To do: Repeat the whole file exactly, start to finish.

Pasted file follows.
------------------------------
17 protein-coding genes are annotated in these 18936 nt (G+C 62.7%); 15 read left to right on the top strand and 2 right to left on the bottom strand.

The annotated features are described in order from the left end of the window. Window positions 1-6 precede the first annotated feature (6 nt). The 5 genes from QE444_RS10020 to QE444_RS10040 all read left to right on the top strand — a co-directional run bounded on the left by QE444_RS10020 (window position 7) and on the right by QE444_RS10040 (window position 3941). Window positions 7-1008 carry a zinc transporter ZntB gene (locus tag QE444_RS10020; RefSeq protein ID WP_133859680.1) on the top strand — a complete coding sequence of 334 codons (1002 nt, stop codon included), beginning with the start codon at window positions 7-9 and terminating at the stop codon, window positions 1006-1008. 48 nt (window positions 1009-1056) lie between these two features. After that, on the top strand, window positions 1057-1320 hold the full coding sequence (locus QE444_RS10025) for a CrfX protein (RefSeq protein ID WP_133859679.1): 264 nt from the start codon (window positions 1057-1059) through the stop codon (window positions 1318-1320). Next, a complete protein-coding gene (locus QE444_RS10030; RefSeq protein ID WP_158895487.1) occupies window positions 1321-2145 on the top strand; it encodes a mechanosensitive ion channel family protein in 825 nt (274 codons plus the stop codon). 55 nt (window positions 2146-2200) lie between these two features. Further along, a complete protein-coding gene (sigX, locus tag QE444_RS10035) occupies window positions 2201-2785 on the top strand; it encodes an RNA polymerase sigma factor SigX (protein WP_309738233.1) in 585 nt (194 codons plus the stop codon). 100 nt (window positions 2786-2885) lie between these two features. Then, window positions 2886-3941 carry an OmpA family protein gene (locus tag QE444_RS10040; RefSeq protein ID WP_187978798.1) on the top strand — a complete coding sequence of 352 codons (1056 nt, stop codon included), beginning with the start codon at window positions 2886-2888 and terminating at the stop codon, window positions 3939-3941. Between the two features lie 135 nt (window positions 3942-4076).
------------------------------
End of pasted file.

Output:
17 protein-coding genes are annotated in these 18936 nt (G+C 62.7%); 15 read left to right on the top strand and 2 right to left on the bottom strand.

The annotated features are described in order from the left end of the window. Window positions 1-6 precede the first annotated feature (6 nt). The 5 genes from QE444_RS10020 to QE444_RS10040 all read left to right on the top strand — a co-directional run bounded on the left by QE444_RS10020 (window position 7) and on the right by QE444_RS10040 (window position 3941). Window positions 7-1008 carry a zinc transporter ZntB gene (locus tag QE444_RS10020; RefSeq protein ID WP_133859680.1) on the top strand — a complete coding sequence of 334 codons (1002 nt, stop codon included), beginning with the start codon at window positions 7-9 and terminating at the stop codon, window positions 1006-1008. 48 nt (window positions 1009-1056) lie between these two features. After that, on the top strand, window positions 1057-1320 hold the full coding sequence (locus QE444_RS10025) for a CrfX protein (RefSeq protein ID WP_133859679.1): 264 nt from the start codon (window positions 1057-1059) through the stop codon (window positions 1318-1320). Next, a complete protein-coding gene (locus QE444_RS10030; RefSeq protein ID WP_158895487.1) occupies window positions 1321-2145 on the top strand; it encodes a mechanosensitive ion channel family protein in 825 nt (274 codons plus the stop codon). 55 nt (window positions 2146-2200) lie between these two features. Further along, a complete protein-coding gene (sigX, locus tag QE444_RS10035) occupies window positions 2201-2785 on the top strand; it encodes an RNA polymerase sigma factor SigX (protein WP_309738233.1) in 585 nt (194 codons plus the stop codon). 100 nt (window positions 2786-2885) lie between these two features. Then, window positions 2886-3941 carry an OmpA family protein gene (locus tag QE444_RS10040; RefSeq protein ID WP_187978798.1) on the top strand — a complete coding sequence of 352 codons (1056 nt, stop codon included), beginning with the start codon at window positions 2886-2888 and terminating at the stop codon, window positions 3939-3941. Between the two features lie 135 nt (window positions 3942-4076).